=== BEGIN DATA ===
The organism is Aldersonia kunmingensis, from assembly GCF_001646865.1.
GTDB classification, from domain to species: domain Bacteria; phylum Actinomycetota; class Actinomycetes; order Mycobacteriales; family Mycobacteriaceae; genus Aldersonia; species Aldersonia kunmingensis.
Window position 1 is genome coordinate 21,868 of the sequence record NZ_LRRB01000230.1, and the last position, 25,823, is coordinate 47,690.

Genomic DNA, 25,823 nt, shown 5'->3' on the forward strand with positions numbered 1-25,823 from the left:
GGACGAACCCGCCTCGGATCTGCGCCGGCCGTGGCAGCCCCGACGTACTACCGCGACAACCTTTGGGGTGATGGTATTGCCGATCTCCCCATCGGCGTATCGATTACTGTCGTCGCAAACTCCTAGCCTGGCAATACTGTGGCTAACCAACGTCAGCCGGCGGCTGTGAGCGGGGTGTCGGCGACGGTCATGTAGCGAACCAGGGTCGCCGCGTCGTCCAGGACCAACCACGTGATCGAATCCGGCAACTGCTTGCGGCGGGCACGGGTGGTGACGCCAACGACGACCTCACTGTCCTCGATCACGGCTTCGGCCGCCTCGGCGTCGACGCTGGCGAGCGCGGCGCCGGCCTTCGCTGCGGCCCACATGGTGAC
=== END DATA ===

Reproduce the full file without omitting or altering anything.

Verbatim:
The organism is Aldersonia kunmingensis, from assembly GCF_001646865.1.
GTDB classification, from domain to species: domain Bacteria; phylum Actinomycetota; class Actinomycetes; order Mycobacteriales; family Mycobacteriaceae; genus Aldersonia; species Aldersonia kunmingensis.
Window position 1 is genome coordinate 21,868 of the sequence record NZ_LRRB01000230.1, and the last position, 25,823, is coordinate 47,690.

Genomic DNA, 25,823 nt, shown 5'->3' on the forward strand with positions numbered 1-25,823 from the left:
GGACGAACCCGCCTCGGATCTGCGCCGGCCGTGGCAGCCCCGACGTACTACCGCGACAACCTTTGGGGTGATGGTATTGCCGATCTCCCCATCGGCGTATCGATTACTGTCGTCGCAAACTCCTAGCCTGGCAATACTGTGGCTAACCAACGTCAGCCGGCGGCTGTGAGCGGGGTGTCGGCGACGGTCATGTAGCGAACCAGGGTCGCCGCGTCGTCCAGGACCAACCACGTGATCGAATCCGGCAACTGCTTGCGGCGGGCACGGGTGGTGACGCCAACGACGACCTCACTGTCCTCGATCACGGCTTCGGCCGCCTCGGCGTCGACGCTGGCGAGCGCGGCGCCGGCCTTCGCTGCGGCCCACATGGTGAC